I know this seems awful, I know if there’s anyone I can trust, it’s my girlfriend, but I really just couldn’t get myself to the point where I could trust it, where I could let myself be that vulnerable and that dependent on another person.
I’ve gotten past that, now, or mostly anyway. I still have reservations in terms of the strain that it would put on our relationship if the worst happens and I lose my benefits, but I know that I could accept her offer of a safety net if I need to. I trust her enough to accept that offer.
The form itself sent me completely spiralling in a different direction; in fact, it sent me spiralling in two opposite directions all at once. This isn’t just me, this is the typical response to these forms that I’ve seen from many other disabled people. You see the form has a magic ability to make you feel both like you’re a complete and utter fraud who isn’t disabled at all and just swindling the system and like you’re a useless piece of shit who can’t do anything without help. It both makes you feel as if you’re not really disabled while simultaneously making you feel the full weight and extent and limitations of your disabilities.
The system itself is set up so disabled people are no longer disabled, set up in a way so that as many people as possible get refused benefits. A few years ago, one of the questions was along the lines of ‘can you manage 12 stairs?’, 12 stairs being a normal flight of stairs in a house that many people with various disabilities struggle with, now the question is ‘can you manage 2 stairs?’. How does that even make a difference, really? A person might be able to handle 2 stairs, but if they can’t handle 12 that still means they can’t make it to the top floor of their house, still means they can’t make it to the bathroom without support, still means they can’t live life without constant supervision, but that’s all OK, because they can handle 2 stairs. I’m one of those people that falls in the gap. My knees are screwed from past trauma and resulting injuries and weakness. I can handle 2 stairs, most of the time, though there may be times where they give out or lock or dislocate, but when we reach 12 stairs I often wobble, fall into the side of the wall, my knees give out and I’m generally just a bit wobbly and shaky and definitely not going to be winning any races. But most of the time I can handle 2 stairs, so not a problem.
The questions are dehumanising, unclear and unfair. You fill in the form feeling like you’re a fraud, like you are one of those ‘benefit scroungers’, like you’re going to get caught out at any moment. But on the other hand, it leaves you with a stark reality of your life when you start ticking the questions off. If they’re designed to be almost impossible to successfully get through, then how can you be ticking off quite so many boxes? Realising just how much you’re unable to do alone, just how much your life is affected by your disabilities can be so soul destroying, can leave you feeling so useless and so worthless – which are feelings we already have an abundance of after being trafficked and prostituted.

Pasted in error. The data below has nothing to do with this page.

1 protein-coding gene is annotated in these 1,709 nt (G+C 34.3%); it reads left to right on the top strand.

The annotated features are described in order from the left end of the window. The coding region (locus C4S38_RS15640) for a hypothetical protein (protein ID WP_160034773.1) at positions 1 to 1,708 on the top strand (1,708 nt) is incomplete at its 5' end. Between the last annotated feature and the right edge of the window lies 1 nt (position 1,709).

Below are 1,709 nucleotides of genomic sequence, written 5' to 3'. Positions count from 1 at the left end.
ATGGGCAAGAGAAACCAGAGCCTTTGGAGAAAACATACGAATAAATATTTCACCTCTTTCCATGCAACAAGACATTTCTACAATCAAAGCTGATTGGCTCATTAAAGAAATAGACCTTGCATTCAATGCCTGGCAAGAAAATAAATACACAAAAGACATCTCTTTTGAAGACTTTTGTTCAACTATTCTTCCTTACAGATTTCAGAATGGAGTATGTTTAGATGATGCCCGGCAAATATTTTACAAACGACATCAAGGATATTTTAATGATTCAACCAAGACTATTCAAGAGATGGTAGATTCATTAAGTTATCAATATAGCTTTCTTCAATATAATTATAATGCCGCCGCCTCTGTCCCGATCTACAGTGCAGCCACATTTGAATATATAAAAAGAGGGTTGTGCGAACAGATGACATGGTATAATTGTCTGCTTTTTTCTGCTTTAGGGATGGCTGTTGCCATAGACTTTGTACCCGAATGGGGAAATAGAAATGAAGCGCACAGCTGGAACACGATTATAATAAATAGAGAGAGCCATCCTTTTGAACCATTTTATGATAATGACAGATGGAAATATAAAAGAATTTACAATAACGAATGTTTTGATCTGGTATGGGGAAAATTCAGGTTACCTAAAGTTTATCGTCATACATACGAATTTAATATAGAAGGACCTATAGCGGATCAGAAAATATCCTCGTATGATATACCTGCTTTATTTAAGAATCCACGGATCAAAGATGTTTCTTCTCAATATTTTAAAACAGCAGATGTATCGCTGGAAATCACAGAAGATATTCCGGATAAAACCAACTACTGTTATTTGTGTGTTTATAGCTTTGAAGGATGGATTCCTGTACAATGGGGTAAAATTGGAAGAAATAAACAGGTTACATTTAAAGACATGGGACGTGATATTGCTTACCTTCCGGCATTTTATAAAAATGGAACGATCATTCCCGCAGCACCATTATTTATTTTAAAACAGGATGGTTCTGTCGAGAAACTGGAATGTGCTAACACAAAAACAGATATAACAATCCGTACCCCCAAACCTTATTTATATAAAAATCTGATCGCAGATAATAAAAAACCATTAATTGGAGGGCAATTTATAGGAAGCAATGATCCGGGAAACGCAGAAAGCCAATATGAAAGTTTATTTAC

Realising that actually, I can’t always pick up heavier things with my hands without randomly losing grip (nerve damage); that I can’t walk from here to the tram stop, just over 100 meters without being in a massive amount of pain and so completely exhausted I have to sit down if I can; that I haven’t been outside by myself more than 3-4 times in the last few months because I’ve been that terrified; that I dissociate not just now and then but almost every single day I spend in my own head, barely aware of what’s happening around me; that I’m still a massive risk to myself, that suicidal ideation crosses my mind every single day and whilst I know I won’t act on it, the thoughts are still there as are the self-harm related thoughts – every time I cross the road I think how easily I just could, every time I chop vegetables I think how easy it could be, every time I light a cig. how easy it’d be. Every aspect of my life, the ones above and so many others, where I had briefly acknowledged that I was struggling and maybe slightly disabled, I realised the full extent. I realised that these were things that I struggled with on a constant and permanent basis, not just one-offs. I realised that I hadn’t had a single moment where I hadn’t at least had a background of slight anxiety in my entire life. I realised that I’ve never been fully connected to my body and my surroundings, that I’m always at least partly dissociated. I realised that I hadn’t come anywhere close to ‘recovering’, that ED thoughts plagued me on a daily basis and I’m constantly thinking how easy it would be to just fast, to just skip this meal, to just start losing weight again. I realised that my life is a complete fucking mess and that I’m really, really not well and definitely not able to work.
The combination of thinking that I’m a fraud and the true extent of my disabilities and the lingering threat of losing my income, potential homelessness and the vulnerabilities that brings all resulted in the same thing – unmanageable levels of worthlessness and uselessness, overwhelming depression and anxiety, practically giving up on caring for myself and such an increase in my suicidal ideation. I stopped sleeping, barely ate, stopped managing my home, stopped leaving my home, practically quit therapy and healing and recovery, took a massive hit to my immune system and was throwing up daily from the anxiety.
I’m finally starting to get past that, a little, and starting to be able to put my life back together but I know that I’m going to spend however long it takes living in fear of that brown envelope and I know that when it arrives, I’m probably just going to end up right back where I started with the first envelope.